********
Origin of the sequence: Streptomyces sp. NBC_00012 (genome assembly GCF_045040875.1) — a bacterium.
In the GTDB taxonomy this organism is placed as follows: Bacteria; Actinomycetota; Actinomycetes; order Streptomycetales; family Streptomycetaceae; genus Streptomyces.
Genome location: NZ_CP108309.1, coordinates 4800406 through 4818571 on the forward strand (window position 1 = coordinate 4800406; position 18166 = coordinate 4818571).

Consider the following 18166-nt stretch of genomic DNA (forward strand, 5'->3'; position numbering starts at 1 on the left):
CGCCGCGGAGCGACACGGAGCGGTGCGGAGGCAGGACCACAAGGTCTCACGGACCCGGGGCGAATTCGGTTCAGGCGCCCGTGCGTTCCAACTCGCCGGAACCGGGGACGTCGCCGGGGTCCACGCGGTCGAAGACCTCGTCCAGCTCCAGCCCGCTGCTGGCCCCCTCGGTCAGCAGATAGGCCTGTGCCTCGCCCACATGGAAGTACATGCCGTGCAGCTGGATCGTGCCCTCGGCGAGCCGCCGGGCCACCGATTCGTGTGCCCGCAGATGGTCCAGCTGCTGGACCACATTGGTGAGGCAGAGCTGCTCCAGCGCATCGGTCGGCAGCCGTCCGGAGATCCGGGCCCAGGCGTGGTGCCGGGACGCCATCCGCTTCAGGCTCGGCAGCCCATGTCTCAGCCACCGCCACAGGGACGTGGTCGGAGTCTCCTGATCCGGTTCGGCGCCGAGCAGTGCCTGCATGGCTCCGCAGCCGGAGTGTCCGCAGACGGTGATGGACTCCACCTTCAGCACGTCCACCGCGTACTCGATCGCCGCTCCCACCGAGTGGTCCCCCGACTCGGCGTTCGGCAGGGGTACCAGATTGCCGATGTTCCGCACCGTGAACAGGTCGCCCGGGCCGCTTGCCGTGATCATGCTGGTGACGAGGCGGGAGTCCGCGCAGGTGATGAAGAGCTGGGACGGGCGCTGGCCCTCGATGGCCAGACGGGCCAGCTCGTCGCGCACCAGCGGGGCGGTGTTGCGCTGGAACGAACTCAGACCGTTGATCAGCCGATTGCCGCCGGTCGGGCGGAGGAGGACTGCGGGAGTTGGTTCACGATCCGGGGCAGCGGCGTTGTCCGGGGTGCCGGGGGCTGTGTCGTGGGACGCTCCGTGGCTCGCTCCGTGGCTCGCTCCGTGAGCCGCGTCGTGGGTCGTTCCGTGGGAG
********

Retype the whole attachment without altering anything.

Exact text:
Origin of the sequence: Streptomyces sp. NBC_00012 (genome assembly GCF_045040875.1) — a bacterium.
In the GTDB taxonomy this organism is placed as follows: Bacteria; Actinomycetota; Actinomycetes; order Streptomycetales; family Streptomycetaceae; genus Streptomyces.
Genome location: NZ_CP108309.1, coordinates 4800406 through 4818571 on the forward strand (window position 1 = coordinate 4800406; position 18166 = coordinate 4818571).

Consider the following 18166-nt stretch of genomic DNA (forward strand, 5'->3'; position numbering starts at 1 on the left):
CGCCGCGGAGCGACACGGAGCGGTGCGGAGGCAGGACCACAAGGTCTCACGGACCCGGGGCGAATTCGGTTCAGGCGCCCGTGCGTTCCAACTCGCCGGAACCGGGGACGTCGCCGGGGTCCACGCGGTCGAAGACCTCGTCCAGCTCCAGCCCGCTGCTGGCCCCCTCGGTCAGCAGATAGGCCTGTGCCTCGCCCACATGGAAGTACATGCCGTGCAGCTGGATCGTGCCCTCGGCGAGCCGCCGGGCCACCGATTCGTGTGCCCGCAGATGGTCCAGCTGCTGGACCACATTGGTGAGGCAGAGCTGCTCCAGCGCATCGGTCGGCAGCCGTCCGGAGATCCGGGCCCAGGCGTGGTGCCGGGACGCCATCCGCTTCAGGCTCGGCAGCCCATGTCTCAGCCACCGCCACAGGGACGTGGTCGGAGTCTCCTGATCCGGTTCGGCGCCGAGCAGTGCCTGCATGGCTCCGCAGCCGGAGTGTCCGCAGACGGTGATGGACTCCACCTTCAGCACGTCCACCGCGTACTCGATCGCCGCTCCCACCGAGTGGTCCCCCGACTCGGCGTTCGGCAGGGGTACCAGATTGCCGATGTTCCGCACCGTGAACAGGTCGCCCGGGCCGCTTGCCGTGATCATGCTGGTGACGAGGCGGGAGTCCGCGCAGGTGATGAAGAGCTGGGACGGGCGCTGGCCCTCGATGGCCAGACGGGCCAGCTCGTCGCGCACCAGCGGGGCGGTGTTGCGCTGGAACGAACTCAGACCGTTGATCAGCCGATTGCCGCCGGTCGGGCGGAGGAGGACTGCGGGAGTTGGTTCACGATCCGGGGCAGCGGCGTTGTCCGGGGTGCCGGGGGCTGTGTCGTGGGACGCTCCGTGGCTCGCTCCGTGGCTCGCTCCGTGAGCCGCGTCGTGGGTCGTTCCGTGGGAG